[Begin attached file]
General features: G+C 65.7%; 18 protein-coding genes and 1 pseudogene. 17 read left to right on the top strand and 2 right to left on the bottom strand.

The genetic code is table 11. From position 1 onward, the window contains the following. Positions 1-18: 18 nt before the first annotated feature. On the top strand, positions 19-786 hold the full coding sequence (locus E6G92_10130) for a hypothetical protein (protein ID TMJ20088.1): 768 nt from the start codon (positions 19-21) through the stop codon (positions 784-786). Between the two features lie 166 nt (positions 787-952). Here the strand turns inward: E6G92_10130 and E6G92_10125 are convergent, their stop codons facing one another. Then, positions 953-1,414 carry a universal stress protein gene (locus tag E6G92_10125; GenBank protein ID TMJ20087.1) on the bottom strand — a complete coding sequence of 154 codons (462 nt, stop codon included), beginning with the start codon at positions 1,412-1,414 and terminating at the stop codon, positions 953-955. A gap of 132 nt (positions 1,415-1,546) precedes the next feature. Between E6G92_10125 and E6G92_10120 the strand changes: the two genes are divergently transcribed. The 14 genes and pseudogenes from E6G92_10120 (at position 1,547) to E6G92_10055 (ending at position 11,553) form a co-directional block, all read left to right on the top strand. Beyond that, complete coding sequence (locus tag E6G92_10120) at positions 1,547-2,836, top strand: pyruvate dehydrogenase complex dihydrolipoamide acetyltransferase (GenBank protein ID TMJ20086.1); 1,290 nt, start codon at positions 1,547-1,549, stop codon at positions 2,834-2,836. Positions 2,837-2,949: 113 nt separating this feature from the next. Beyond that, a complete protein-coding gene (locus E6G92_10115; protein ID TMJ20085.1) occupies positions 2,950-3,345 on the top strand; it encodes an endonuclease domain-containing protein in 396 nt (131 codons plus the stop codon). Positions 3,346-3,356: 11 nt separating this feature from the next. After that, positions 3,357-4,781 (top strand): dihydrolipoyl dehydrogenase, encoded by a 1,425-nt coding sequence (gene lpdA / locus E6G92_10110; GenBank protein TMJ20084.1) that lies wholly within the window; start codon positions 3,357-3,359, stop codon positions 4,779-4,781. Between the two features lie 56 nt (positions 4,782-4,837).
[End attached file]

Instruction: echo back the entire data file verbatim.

General features: G+C 65.7%; 18 protein-coding genes and 1 pseudogene. 17 read left to right on the top strand and 2 right to left on the bottom strand.

The genetic code is table 11. From position 1 onward, the window contains the following. Positions 1-18: 18 nt before the first annotated feature. On the top strand, positions 19-786 hold the full coding sequence (locus E6G92_10130) for a hypothetical protein (protein ID TMJ20088.1): 768 nt from the start codon (positions 19-21) through the stop codon (positions 784-786). Between the two features lie 166 nt (positions 787-952). Here the strand turns inward: E6G92_10130 and E6G92_10125 are convergent, their stop codons facing one another. Then, positions 953-1,414 carry a universal stress protein gene (locus tag E6G92_10125; GenBank protein ID TMJ20087.1) on the bottom strand — a complete coding sequence of 154 codons (462 nt, stop codon included), beginning with the start codon at positions 1,412-1,414 and terminating at the stop codon, positions 953-955. A gap of 132 nt (positions 1,415-1,546) precedes the next feature. Between E6G92_10125 and E6G92_10120 the strand changes: the two genes are divergently transcribed. The 14 genes and pseudogenes from E6G92_10120 (at position 1,547) to E6G92_10055 (ending at position 11,553) form a co-directional block, all read left to right on the top strand. Beyond that, complete coding sequence (locus tag E6G92_10120) at positions 1,547-2,836, top strand: pyruvate dehydrogenase complex dihydrolipoamide acetyltransferase (GenBank protein ID TMJ20086.1); 1,290 nt, start codon at positions 1,547-1,549, stop codon at positions 2,834-2,836. Positions 2,837-2,949: 113 nt separating this feature from the next. Beyond that, a complete protein-coding gene (locus E6G92_10115; protein ID TMJ20085.1) occupies positions 2,950-3,345 on the top strand; it encodes an endonuclease domain-containing protein in 396 nt (131 codons plus the stop codon). Positions 3,346-3,356: 11 nt separating this feature from the next. After that, positions 3,357-4,781 (top strand): dihydrolipoyl dehydrogenase, encoded by a 1,425-nt coding sequence (gene lpdA / locus E6G92_10110; GenBank protein TMJ20084.1) that lies wholly within the window; start codon positions 3,357-3,359, stop codon positions 4,779-4,781. Between the two features lie 56 nt (positions 4,782-4,837).